BIBLE, in English -- The New Testament of our Sauiour Iesus Christe, faithfully translated out of the Greke, with the notes and expositions of the darke places therein. London: Richard Jugge, .
4° in 8's (208 x 150mm). Black letter, woodcut illustrations and initials. With an additional engraved portrait of Edward VI inserted as frontispiece. (The title, with portrait of Edward VI, lacking but supplied in facsimile, some soiling, some headlines shaved, some marginal tears and repairs, more extensive repairs to the last two leaves, slight loss to one word of the table on final recto.) LONDON BINDING OF CONTEMPORARY GOLD-TOOLED BROWN CALF PROBABLY BY THE MACDURNAN GOSPELS BINDER, covers blocked with a centre- and corner-piece strapwork design, the remaining field semé with stars, silk tie stubs, gilt edges (rebacked, preserving original gilt spine, spine chipped and torn in places, edges and corners of covers a little worn, two worm holes in upper cover). Provenance: Brisbane McDougall (hand-painted armorial bookplate on front pastedown, with motto 'Dabit Otia Deus' and inscription 'Brisbane pinxit'); Sir Joseph Ayloffe (1709-1781, inscription on front blank reading 'This is a fine copy of a scarce book J.A. F.R.S. 1744'); Richard Bull of Ongar Essex (armorial bookplate); Algernon Charles Swinburne (1837-1909, loosely-inserted 4-page autograph note on 'Various Readings in the Epistles,' giving quotations with chapter numbers).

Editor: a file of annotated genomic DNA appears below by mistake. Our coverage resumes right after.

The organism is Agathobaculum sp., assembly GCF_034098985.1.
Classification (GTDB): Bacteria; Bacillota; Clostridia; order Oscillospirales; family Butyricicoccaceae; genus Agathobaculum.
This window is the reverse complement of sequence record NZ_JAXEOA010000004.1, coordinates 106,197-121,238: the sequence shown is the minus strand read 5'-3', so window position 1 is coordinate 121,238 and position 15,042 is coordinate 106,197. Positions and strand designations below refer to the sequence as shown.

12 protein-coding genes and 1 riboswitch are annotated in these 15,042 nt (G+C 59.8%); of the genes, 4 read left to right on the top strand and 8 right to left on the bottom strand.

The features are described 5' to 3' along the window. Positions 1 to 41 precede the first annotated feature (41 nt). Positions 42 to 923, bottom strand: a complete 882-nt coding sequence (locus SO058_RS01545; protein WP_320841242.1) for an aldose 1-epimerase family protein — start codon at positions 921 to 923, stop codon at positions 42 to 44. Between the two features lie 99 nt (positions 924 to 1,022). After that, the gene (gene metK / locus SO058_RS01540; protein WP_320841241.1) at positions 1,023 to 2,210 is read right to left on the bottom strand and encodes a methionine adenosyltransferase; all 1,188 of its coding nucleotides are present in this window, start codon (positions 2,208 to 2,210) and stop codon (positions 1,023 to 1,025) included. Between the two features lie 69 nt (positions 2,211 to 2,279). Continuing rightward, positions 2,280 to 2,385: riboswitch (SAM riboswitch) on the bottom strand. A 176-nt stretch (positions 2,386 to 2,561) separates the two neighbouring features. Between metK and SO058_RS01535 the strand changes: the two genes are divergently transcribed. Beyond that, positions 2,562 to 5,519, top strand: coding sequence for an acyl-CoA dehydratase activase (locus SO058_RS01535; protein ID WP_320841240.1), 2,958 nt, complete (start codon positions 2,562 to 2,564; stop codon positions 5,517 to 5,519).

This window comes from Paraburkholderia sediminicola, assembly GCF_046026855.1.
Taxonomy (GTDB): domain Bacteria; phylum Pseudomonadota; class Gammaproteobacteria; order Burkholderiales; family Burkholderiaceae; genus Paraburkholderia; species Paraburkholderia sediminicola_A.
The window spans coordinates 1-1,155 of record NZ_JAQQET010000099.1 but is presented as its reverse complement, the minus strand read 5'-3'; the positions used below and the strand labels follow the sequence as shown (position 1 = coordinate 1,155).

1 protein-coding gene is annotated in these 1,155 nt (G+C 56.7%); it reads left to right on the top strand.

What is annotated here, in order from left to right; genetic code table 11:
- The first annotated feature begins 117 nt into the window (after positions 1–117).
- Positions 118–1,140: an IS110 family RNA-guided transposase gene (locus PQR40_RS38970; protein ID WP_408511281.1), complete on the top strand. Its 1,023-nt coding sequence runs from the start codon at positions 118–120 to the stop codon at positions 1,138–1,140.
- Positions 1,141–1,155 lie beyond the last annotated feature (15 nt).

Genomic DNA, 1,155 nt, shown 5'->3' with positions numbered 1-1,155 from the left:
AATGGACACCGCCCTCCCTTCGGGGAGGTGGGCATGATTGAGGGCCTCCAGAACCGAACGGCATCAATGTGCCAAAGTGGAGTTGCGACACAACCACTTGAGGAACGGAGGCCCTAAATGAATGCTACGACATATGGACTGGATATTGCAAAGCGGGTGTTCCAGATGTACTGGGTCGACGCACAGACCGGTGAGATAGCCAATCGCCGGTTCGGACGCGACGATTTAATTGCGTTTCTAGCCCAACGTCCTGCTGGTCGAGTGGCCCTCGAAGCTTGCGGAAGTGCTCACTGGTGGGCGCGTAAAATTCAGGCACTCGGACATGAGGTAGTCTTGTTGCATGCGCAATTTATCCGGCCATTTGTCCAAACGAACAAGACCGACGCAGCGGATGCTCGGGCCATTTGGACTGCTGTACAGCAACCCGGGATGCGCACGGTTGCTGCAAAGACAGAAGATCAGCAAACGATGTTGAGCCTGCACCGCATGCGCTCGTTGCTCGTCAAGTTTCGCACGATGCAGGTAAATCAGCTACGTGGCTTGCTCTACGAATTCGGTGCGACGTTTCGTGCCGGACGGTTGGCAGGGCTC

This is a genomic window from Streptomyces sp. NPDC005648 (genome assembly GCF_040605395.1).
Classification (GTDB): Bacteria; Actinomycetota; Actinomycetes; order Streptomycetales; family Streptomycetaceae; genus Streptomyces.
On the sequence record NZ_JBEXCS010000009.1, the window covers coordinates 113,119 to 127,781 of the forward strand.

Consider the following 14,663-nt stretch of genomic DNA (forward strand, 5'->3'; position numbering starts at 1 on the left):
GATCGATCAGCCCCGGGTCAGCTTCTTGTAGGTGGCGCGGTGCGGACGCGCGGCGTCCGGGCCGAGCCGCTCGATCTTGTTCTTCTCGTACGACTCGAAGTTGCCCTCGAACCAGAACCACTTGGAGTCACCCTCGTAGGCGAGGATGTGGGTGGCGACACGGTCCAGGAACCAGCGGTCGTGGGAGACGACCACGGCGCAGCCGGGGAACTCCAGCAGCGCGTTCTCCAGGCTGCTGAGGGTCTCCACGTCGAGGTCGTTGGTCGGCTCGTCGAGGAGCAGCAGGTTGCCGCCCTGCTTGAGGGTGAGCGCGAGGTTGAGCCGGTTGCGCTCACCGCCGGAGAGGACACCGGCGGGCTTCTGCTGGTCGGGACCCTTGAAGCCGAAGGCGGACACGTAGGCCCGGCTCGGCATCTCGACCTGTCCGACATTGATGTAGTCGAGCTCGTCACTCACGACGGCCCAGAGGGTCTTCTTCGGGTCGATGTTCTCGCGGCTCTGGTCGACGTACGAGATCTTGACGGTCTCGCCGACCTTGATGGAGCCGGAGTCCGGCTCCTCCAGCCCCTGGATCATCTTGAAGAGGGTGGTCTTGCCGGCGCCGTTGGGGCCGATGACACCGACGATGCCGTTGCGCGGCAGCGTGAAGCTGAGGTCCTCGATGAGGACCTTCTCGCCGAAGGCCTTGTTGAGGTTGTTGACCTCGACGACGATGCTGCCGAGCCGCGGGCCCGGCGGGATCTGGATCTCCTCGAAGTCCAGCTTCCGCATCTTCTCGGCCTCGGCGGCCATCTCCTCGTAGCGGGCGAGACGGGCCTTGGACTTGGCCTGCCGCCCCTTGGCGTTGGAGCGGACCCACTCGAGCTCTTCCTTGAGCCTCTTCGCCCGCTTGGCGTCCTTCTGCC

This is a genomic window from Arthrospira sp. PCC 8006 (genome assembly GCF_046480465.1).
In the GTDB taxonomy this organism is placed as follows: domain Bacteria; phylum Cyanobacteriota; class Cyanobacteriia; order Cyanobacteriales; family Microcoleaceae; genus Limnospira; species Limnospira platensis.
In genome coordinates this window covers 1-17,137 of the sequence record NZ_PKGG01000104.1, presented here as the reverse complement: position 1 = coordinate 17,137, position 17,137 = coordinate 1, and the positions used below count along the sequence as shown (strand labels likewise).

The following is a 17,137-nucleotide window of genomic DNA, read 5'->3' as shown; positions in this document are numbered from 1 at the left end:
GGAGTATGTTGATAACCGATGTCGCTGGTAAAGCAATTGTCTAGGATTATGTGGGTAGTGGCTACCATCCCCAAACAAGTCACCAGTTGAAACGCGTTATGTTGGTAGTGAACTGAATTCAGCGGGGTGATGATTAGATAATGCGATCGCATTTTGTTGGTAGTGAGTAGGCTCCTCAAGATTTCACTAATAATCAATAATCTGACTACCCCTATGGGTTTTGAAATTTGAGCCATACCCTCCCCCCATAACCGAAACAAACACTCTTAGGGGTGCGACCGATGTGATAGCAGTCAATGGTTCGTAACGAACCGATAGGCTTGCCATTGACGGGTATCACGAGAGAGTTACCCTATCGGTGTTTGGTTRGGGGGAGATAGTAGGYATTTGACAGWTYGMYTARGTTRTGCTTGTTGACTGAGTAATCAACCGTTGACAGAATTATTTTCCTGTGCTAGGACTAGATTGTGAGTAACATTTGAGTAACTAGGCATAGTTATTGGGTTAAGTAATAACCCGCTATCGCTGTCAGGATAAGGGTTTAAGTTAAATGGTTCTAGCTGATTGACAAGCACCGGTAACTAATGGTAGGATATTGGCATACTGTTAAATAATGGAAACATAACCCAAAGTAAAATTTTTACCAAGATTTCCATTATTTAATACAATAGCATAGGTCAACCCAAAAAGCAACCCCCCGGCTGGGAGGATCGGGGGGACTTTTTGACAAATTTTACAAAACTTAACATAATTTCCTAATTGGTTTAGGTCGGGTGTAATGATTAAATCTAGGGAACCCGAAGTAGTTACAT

THE THIRD OF JUGGE'S QUARTO EDITIONS OF TYNDALE'S VERSION, IN A FINE ELIZABETHAN BINDING, AND WITH A DISTINGUISHED PROVENANCE, though lacking the title-page. This was the last of over forty editions of the Tyndale New Testament, and contains more than one hundred woodcuts, some taken from earlier editions, while those of the Evangelists and St. Paul and the cuts in Revelation are new. The corner-pieces on the binding are the same as those on plate 32 of Fletcher's English Bookbindings in the British Museum which are described as 'probably the handicraft of John and Abraham Bateman.' As it has since been established that Bateman took over many of the tools used by the MacDurnan Gospels Bindery, if he did not take over the Bindery itself, it seems highly probable that the binding is, in fact, the work of the MacDurnan Gospels Binder who was, as Nixon says, 'active from about 1567 to 1577' (Sixteenth Century Gold-Tooled Bindings in the Pierpont Morgan Library, p. 191). The corner-pieces also closely resemble A1 and A2 in the Henry Davis Gift, I, p. 41, which are among the examples Foot gives of 'rubbings of blocks and tools used by the MacDurnan Gospels Binder and John Bateman.' DMH 121 (lacking title and dedication); STC 2873.